Movie News & Reviews

'Transformers: Dark of the Moon': big, loud, stupid, funny and lots of fun

Sentinel Prime, left, and Optimus Prime meet up in Transformers: Dark of the Moon, the third and latest film in the franchise.
Sentinel Prime, left, and Optimus Prime meet up in Transformers: Dark of the Moon, the third and latest film in the franchise.

All the technical promise of decades of "aliens invade" thrillers, from Independence Day through Battle: Lost Angeles, and the best comic character actors money can buy serve Transformers: Dark of the Moon well. The funniest, best-executed film in the talking, bleeding, Earth-protecting robots-that-look-like-cars-and-trucks series, Dark of the Moon, which opens Wednesday, delivers the popcorn in gigantic fistfuls of fun.

The third Transformers installment is as head-slappingly stupid as ever, a product-placement action film with a Camaro as a hero and assorted other motoring makes as villains. But Michael Bay's cartoon-come-to-life co-opts NASA history and redecorates Chicago with a gusto as over-the-top as any hammy Shia LaBeouf rant, rave or riff. Hey, what's an actor to do when all the best lines go to digital robots?

"I just want to matter," says young Sam (LaBeouf), a two-time planetary hero reduced to begging for work from the likes of John Malkovich. He needs a D.C. job because he has traded the bombshell girlfriend played by Megan Fox for a higher-end model (Rosie Huntington-Whiteley) who wears short, tight clothes and has only one big scene, in which we note that she's a model, not an actress.

The Autobots are ever vigilant, although there are those who want them exiled (Bill O'Reilly of Fox News among them). And if you have any recollection of the old TV cartoon, you know that those darned Decepticons are never quite fully vanquished. This time, there's a buried spaceship on the moon, a half-century-long NASA cover-up and the revival of an ancient leader, Sentinel Prime (discomfitingly voiced by the great Vulcan himself, Leonard Nimoy).

Having Mr. Spock repeat lines from Star Trek movies in robot form in this context is only the second-most tone-deaf thing here. Having real-life lunar explorer Buzz Aldrin on hand to legitimize the bogus NASA history is the first.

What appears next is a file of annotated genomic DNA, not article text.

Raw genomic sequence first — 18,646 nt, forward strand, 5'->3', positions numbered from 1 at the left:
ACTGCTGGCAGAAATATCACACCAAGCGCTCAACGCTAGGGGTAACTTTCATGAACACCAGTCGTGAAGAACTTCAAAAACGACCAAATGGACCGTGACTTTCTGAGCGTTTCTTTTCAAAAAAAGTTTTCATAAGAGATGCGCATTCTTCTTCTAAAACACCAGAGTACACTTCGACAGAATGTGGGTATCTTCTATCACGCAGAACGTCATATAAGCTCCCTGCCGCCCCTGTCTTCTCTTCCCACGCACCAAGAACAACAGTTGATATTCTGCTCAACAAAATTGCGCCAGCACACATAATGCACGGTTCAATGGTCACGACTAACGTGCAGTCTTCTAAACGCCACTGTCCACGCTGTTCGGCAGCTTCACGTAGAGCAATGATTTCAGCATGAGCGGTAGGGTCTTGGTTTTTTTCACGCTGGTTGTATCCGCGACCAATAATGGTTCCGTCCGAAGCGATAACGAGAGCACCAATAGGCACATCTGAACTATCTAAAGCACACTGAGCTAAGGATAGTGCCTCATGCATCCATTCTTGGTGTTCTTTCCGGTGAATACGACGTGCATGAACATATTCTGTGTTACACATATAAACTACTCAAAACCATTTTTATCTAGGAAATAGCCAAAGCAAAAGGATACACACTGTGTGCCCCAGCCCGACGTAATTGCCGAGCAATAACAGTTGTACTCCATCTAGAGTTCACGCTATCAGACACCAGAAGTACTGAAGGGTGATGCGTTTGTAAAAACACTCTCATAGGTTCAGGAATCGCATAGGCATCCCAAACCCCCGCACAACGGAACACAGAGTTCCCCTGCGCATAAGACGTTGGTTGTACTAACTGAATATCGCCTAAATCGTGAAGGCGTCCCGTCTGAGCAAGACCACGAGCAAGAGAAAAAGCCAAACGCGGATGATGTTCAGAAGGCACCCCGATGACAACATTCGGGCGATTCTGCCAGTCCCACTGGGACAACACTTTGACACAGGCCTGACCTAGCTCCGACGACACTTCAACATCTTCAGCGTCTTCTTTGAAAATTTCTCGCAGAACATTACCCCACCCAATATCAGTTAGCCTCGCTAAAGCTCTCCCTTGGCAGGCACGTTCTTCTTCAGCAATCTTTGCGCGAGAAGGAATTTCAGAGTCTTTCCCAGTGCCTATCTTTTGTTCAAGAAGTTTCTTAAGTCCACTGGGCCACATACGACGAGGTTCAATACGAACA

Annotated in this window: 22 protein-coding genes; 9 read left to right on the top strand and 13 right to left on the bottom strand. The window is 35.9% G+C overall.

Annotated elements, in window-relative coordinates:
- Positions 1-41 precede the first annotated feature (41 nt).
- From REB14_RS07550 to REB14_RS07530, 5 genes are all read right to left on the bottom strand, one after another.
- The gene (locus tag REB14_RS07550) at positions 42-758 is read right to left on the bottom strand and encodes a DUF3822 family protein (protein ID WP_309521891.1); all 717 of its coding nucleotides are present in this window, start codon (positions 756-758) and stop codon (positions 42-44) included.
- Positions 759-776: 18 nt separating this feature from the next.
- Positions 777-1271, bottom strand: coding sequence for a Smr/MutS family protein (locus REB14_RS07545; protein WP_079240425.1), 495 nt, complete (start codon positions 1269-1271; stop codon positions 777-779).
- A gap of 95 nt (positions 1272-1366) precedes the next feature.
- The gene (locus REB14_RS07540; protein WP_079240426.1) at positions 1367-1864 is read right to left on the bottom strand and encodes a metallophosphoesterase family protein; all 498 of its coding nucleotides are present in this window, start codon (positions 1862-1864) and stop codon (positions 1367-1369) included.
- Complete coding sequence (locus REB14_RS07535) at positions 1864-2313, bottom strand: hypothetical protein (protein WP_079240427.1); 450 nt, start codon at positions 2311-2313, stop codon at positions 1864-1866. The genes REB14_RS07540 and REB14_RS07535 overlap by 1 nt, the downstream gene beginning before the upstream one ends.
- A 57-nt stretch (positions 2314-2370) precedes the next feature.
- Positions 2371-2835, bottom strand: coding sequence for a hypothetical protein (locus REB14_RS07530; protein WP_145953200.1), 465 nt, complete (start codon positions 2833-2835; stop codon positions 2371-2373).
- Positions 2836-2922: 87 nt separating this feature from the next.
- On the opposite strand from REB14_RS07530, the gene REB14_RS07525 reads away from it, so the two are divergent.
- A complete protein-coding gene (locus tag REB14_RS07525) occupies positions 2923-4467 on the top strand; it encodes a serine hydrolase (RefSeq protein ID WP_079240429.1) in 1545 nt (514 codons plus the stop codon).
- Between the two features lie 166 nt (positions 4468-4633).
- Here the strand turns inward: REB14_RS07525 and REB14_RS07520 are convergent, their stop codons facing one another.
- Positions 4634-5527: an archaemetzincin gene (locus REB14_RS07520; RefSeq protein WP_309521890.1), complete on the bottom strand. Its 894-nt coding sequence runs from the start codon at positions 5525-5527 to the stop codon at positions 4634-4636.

But as Sam hurtles from D.C. to Florida's Kennedy Space Center to piece together this alternative version of the Space Race, he meets an array of great character players — including the returning John Turturro, as an ex-CIA conspiracy buff, and Frances McDormand, as a new intelligence chief. Yes, Malkovich steals his scenes, unless he's in them with the hilarious Ken Jeong of The Hangover movies.

"It is Code Pink," Jeong's character shrieks, "as in Floyd." Yeah, he's making a Dark Side of the Moon joke for the classic-rock crowd.

That isn't topped until we hang out with the great Alan Tudyk (3:10 to Yuma, Death at a Funeral) as he slings a fey Dutch accent as a fixer/assistant to Turturro's conspiracy buff.

Moon builds to a long robot battle royale that eats up the third act, as always. But Bay, learning from the Transformers 2's digital blur, slows down the action to let us see the machinery of war and pulls off some epic stunts to go with the effects — paratroopers swooping into Chicago on wingsuits.

Yeah, the story is one big "God in the Machine" tale: heroic but hapless humans waiting for robot rescue. It's all spectacle, and too much of it at 21/2 hours. The sound effects don't match the visuals in scale, and 3-D adds only depth, not gimmicks, to this summer epic. The gear-grinding finale is well done, but it's so protracted that one might hope that Bay & Co. have finally gotten this out of their system, and that maybe Hollywood will be shamed into not foisting another movie like the dreadful Skyline or its ilk on us for a few years.

But then, after you've made billions off a cheesy 30-year-old cartoon designed to sell toys, shame doesn't figure into it.

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